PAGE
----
Two seats over lurks a clutch of ladies I’ve seen behind the counter at the Humane Society Shop. Margaritas in hand, they look quite a bit happier here than the last time I saw them, sweating over a pile of “previously owned” clothing. One of them sports a headband, as if she’s just bounced off the tennis court at Bryn Mawr.

Completing the tableau to the far right is an assortment of aging hippie types—three women, two guys—complete with lashings of salt-and-pepper hair, gauzy outfits and turquoise jewelry. You get the idea.

We take our drinks and head out to the balcony—which is really the whole point of the place–but not before stopping and chatting with at least half of our fellow patrons along the way. It’s a friendly sort of place, and we like that about it too.

The balcony, appended to the back of the building like a carbuncle stuck onto the hull of a ship, is in fact a narrow, rickety deck that’s usually far too crowded and could easily collapse at any moment.

Al's from the back

But no one seems to care.

Maybe because of the view.

Which is hard to describe. Or at least hard to explain. How is it different from a zillion other great views we’ve ogled here and there through the years?

Not sure.

Maybe it’s the light, which changes approximately every ten seconds from lavender to violet to gold and back again. Or the clouds stacking up like giant boulders across the horizon. Or maybe it’s the ferry plowing its solemn way through the water.

Yeah, maybe that’s it.

And as if all that’s not enough, sometimes there’s even a sideshow.

One night just before sunset we were treated to the following spectacle: a stout middle-aged man, nonchalantly reclining on an inflated raft sipping a cocktail, was being hauled back and forth across the water by a younger man energetically paddling a kayak.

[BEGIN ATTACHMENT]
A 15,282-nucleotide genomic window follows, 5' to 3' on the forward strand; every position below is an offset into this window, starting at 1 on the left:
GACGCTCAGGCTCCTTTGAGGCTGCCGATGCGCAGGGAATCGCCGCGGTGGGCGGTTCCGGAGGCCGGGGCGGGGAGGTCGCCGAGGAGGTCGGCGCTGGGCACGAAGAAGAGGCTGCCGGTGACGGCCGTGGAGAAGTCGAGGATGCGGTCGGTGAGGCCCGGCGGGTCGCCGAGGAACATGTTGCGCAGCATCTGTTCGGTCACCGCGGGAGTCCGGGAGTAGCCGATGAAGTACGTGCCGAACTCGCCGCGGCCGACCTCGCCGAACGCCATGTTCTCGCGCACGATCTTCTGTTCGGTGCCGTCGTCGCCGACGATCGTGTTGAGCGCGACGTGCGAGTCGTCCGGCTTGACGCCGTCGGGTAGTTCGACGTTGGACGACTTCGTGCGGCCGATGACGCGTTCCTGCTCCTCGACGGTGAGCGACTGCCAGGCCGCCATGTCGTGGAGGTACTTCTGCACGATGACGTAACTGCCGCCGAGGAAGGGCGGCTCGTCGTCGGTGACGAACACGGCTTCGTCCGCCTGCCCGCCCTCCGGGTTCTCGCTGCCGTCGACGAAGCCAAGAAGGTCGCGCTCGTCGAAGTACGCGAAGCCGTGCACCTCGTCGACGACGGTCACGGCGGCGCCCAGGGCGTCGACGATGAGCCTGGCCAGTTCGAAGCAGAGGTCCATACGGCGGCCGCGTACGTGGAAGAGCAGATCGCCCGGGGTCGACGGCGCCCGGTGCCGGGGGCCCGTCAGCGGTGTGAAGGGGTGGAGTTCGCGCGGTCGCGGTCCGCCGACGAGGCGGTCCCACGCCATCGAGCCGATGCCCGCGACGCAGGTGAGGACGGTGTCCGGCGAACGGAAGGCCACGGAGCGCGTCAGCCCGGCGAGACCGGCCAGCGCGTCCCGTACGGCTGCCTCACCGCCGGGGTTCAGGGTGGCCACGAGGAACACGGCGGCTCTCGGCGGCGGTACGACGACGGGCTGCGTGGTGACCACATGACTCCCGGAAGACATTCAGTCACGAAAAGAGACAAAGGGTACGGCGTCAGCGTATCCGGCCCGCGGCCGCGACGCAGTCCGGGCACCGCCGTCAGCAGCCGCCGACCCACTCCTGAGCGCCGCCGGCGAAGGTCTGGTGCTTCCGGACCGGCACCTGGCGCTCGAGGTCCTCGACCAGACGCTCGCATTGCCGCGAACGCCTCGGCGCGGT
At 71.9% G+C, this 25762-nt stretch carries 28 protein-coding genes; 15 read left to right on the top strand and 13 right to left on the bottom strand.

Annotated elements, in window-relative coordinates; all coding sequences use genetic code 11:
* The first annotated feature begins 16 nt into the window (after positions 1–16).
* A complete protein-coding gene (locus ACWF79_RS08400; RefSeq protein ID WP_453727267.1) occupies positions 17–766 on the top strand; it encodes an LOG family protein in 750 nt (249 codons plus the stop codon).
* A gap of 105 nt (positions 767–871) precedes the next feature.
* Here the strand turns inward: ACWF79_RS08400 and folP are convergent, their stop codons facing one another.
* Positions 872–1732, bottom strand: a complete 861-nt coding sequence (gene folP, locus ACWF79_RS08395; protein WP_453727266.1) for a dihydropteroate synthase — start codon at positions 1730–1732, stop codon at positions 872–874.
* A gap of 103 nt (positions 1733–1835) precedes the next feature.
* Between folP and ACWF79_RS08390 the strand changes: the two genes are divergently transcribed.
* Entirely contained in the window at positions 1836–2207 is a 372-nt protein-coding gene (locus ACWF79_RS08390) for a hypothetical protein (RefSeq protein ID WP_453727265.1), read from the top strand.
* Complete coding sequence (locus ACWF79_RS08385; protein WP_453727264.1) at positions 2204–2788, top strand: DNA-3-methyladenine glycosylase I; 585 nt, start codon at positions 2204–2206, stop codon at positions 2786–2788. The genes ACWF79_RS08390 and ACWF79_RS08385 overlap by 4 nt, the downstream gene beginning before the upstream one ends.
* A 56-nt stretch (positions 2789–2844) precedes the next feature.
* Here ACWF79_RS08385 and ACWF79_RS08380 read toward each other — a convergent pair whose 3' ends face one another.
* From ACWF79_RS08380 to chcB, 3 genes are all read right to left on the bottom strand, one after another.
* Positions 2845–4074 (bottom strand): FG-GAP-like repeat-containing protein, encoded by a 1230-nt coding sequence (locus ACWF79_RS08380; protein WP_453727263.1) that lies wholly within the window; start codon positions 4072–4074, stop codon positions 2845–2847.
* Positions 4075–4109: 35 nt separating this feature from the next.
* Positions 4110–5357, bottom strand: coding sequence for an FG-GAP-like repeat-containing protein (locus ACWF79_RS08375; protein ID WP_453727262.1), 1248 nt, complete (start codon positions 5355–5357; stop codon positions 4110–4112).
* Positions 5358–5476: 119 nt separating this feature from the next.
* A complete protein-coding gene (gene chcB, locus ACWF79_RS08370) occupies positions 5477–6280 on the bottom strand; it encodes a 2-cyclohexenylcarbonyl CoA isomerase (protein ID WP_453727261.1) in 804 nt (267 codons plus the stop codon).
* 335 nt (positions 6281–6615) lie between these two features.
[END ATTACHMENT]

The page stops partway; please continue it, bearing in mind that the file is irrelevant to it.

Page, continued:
To delighted catcalls from the crowd, this picturesque duo circled the area in front of Al’s three times, jauntily saluted its audience, and paddled away, presumably for refills.

Speaking of refills, isn’t it time to grab one?

Meet you at the bar.

[If you enjoyed this sketch of Vieques, you’ll find lots more like it in my book, Tropic of Sunshine, available on Kindle, Nook and Apple iBooks. www.tropicofsunshine.com]

Hi Everybody,

We just discovered this morning that our new book, Tropic of Sunshine, is now available on the Barnes & Noble Nook! If this is the e-reader device you use, now you can download our book  – and it’s only $3.47 on Barnes & Noble. Click on the icons below for your e-reader device.

Thanks again to all our loyal readers.

Off to a Great Start!

Hey everyone,

Thanks for your support and positive messages about Tropic of Sunshine. I noticed today on Amazon that the book has been prominently featured in the Hot New Releases in the Caribbean Travel category. Hooray!

I forgot to mention in my last post that I’ve created a new website for the book. Please check it out and click the Facebook “Like” button if you’re plugged in to social media. Also follow us on Twitter: @viequesguy

No word yet about when the Barnes & Noble Nook or Apple iBooks version will be available – I’ll let you know as soon as I hear!